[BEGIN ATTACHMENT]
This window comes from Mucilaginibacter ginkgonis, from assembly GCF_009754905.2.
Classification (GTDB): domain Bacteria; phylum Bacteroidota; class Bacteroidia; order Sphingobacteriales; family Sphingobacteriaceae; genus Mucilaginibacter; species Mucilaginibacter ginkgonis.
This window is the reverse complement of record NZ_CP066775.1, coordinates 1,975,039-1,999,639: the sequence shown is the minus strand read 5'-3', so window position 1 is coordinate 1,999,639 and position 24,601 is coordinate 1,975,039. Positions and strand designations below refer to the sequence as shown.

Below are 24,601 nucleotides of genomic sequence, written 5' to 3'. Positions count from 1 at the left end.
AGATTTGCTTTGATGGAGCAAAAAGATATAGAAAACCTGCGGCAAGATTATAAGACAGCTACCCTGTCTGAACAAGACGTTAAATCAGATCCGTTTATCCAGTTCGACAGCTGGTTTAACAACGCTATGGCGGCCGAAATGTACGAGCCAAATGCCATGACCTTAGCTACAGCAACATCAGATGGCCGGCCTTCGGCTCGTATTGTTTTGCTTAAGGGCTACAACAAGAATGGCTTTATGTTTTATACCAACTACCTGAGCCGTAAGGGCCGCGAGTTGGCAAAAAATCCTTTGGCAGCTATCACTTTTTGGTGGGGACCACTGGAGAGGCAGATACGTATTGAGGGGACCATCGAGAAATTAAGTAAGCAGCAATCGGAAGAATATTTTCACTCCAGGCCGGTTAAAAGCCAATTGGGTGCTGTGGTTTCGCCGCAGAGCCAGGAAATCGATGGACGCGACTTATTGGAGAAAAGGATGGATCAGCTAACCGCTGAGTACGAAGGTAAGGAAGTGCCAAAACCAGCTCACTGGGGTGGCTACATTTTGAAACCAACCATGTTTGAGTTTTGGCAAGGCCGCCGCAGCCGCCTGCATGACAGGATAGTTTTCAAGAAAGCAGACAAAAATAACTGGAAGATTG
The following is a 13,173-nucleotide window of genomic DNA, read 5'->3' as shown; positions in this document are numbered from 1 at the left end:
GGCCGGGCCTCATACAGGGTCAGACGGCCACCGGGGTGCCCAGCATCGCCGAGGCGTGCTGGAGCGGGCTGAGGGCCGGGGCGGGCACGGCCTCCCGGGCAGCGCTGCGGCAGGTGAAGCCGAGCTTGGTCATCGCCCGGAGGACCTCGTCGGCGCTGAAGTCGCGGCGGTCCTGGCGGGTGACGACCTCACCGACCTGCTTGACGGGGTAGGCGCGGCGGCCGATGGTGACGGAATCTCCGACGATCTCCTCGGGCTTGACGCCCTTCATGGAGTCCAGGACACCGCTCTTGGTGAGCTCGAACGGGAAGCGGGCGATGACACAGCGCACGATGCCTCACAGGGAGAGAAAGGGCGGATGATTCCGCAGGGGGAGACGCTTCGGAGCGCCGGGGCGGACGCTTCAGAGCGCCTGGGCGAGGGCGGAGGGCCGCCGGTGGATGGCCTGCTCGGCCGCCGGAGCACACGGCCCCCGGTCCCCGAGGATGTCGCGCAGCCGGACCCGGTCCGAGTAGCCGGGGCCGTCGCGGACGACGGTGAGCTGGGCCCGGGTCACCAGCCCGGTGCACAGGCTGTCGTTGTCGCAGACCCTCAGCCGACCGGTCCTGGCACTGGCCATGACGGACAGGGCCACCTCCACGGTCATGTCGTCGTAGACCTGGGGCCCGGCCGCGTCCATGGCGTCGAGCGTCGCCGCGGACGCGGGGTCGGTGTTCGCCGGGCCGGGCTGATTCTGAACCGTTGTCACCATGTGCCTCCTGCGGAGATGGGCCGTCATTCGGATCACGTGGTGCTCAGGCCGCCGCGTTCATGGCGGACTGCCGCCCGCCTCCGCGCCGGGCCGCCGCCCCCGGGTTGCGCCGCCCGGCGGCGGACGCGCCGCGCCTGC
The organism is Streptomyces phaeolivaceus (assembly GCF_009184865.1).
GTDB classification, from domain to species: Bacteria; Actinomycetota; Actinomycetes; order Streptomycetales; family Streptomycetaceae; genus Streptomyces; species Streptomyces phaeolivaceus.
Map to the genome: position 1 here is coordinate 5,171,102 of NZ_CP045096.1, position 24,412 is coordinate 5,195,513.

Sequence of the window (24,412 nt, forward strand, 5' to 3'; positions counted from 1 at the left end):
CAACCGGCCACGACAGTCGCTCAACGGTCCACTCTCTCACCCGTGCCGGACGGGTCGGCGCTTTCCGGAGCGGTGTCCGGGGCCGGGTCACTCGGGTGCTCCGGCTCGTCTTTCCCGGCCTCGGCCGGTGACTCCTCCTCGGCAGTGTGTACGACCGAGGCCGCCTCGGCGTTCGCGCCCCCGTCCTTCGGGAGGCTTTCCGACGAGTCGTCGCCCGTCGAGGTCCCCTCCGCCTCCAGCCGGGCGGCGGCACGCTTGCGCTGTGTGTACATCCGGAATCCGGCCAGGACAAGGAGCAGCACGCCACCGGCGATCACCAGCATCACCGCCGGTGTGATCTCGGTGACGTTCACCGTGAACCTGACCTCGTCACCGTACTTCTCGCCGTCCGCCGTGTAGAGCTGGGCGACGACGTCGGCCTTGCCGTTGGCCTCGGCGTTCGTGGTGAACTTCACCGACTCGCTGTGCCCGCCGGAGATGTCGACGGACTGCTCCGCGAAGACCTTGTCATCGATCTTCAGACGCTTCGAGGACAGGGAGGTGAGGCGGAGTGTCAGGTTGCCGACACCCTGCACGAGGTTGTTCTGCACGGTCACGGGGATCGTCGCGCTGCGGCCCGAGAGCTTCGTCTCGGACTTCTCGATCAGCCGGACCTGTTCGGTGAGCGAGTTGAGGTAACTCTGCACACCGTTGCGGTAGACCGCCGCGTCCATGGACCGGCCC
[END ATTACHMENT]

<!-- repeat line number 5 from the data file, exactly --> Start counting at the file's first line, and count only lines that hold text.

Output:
AGATTTGCTTTGATGGAGCAAAAAGATATAGAAAACCTGCGGCAAGATTATAAGACAGCTACCCTGTCTGAACAAGACGTTAAATCAGATCCGTTTATCCAGTTCGACAGCTGGTTTAACAACGCTATGGCGGCCGAAATGTACGAGCCAAATGCCATGACCTTAGCTACAGCAACATCAGATGGCCGGCCTTCGGCTCGTATTGTTTTGCTTAAGGGCTACAACAAGAATGGCTTTATGTTTTATACCAACTACCTGAGCCGTAAGGGCCGCGAGTTGGCAAAAAATCCTTTGGCAGCTATCACTTTTTGGTGGGGACCACTGGAGAGGCAGATACGTATTGAGGGGACCATCGAGAAATTAAGTAAGCAGCAATCGGAAGAATATTTTCACTCCAGGCCGGTTAAAAGCCAATTGGGTGCTGTGGTTTCGCCGCAGAGCCAGGAAATCGATGGACGCGACTTATTGGAGAAAAGGATGGATCAGCTAACCGCTGAGTACGAAGGTAAGGAAGTGCCAAAACCAGCTCACTGGGGTGGCTACATTTTGAAACCAACCATGTTTGAGTTTTGGCAAGGCCGCCGCAGCCGCCTGCATGACAGGATAGTTTTCAAGAAAGCAGACAAAAATAACTGGAAGATTG